Publications associated with Climate Physics
Geophysical and Astrophysical Fluid Dynamics 105 (2011) 351-365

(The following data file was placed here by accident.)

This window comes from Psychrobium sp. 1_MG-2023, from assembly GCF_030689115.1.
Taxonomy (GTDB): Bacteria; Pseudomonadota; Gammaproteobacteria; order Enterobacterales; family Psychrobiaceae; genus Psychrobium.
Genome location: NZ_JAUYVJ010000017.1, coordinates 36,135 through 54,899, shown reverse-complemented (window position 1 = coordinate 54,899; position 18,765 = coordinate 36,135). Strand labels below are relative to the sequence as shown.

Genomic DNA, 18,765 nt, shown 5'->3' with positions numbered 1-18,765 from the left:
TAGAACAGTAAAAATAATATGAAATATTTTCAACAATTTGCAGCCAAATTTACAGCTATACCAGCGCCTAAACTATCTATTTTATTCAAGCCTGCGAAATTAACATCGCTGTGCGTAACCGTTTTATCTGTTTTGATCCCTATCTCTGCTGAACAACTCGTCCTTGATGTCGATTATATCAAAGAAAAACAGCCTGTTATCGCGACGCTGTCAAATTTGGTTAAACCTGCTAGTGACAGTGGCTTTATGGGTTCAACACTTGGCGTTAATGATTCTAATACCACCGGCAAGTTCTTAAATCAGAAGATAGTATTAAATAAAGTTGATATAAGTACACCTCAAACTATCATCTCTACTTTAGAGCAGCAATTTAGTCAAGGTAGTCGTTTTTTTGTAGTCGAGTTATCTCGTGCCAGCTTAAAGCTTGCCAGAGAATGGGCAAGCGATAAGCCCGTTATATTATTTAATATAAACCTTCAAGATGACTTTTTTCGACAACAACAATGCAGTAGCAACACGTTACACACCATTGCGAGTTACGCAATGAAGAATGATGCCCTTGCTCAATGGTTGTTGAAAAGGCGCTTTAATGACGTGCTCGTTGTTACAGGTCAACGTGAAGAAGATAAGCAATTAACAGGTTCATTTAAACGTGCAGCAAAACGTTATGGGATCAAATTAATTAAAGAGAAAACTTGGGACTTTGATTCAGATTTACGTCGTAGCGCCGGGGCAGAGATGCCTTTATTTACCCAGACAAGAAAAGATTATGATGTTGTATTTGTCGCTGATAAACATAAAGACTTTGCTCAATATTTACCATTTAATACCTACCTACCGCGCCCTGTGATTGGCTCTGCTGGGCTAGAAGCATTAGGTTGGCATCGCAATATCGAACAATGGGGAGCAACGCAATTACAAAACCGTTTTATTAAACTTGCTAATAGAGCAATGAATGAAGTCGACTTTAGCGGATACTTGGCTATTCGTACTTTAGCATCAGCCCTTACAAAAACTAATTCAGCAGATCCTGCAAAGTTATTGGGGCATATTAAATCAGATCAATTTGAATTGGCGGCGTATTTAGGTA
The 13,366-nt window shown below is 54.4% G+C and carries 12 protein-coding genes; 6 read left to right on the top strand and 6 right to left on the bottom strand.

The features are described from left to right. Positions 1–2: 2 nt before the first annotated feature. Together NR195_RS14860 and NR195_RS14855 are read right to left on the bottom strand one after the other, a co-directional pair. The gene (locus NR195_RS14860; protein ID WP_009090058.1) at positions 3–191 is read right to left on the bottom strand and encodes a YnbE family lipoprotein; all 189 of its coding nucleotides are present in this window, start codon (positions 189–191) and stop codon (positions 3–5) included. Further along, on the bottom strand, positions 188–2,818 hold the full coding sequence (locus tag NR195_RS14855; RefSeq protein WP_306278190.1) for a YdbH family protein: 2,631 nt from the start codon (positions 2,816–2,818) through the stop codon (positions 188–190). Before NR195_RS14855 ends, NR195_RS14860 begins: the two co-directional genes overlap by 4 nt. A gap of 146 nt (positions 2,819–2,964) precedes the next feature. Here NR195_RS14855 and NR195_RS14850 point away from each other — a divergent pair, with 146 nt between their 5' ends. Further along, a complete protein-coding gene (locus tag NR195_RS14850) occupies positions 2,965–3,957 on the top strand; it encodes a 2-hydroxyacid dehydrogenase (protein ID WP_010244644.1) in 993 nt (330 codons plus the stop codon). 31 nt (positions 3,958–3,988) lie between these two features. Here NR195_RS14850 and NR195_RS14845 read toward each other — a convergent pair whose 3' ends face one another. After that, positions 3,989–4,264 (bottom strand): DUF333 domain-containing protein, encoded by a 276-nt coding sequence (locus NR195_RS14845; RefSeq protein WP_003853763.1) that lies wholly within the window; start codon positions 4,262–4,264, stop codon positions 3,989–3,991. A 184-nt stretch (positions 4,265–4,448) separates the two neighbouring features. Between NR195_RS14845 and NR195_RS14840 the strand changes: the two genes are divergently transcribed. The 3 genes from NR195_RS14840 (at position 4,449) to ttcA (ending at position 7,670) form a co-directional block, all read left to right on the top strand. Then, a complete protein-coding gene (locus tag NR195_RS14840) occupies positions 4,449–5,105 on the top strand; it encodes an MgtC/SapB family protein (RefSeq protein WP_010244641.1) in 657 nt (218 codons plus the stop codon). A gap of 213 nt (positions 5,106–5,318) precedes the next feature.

The equations of climate are, in principle, known. Why then is it so hard to formulate a biasfree model of climate? Here, some ideas in nonlinear dynamics are explored to try to answer this question. Specifically it is suggested that the climatic response to physically different forcings shows a tendency to project onto structures corresponding to the systems natural internal modes of variability. This is shown using results from complex climate models and from the relatively simple Lorenz three-component model. It is suggested that this behaviour is consistent with what might be expected from the fluctuation-dissipation theorem. Based on this, it is easy to see how climate models can easily suffer from having errors in the representation of two or more different physical processes, whose responses compensate one another and hence make individual error diagnosis difficult. A proposal is made to try to overcome these problems and advance the science needed to develop a bias-free climate model. The proposal utilises powerful diagnostics from data assimilation. The key point here is that these diagnostics derive from short-range forecast tendencies, estimated long before the model has asymptotically settled down to its (biased) climate attractor. However, it is shown that these diagnostics will not identify all sources of model error, and a so-called "bias of the second kind" is discussed. This latter bias may be alleviated by recently developed stochastic parametrisations. © 2011 Taylor & Francis.
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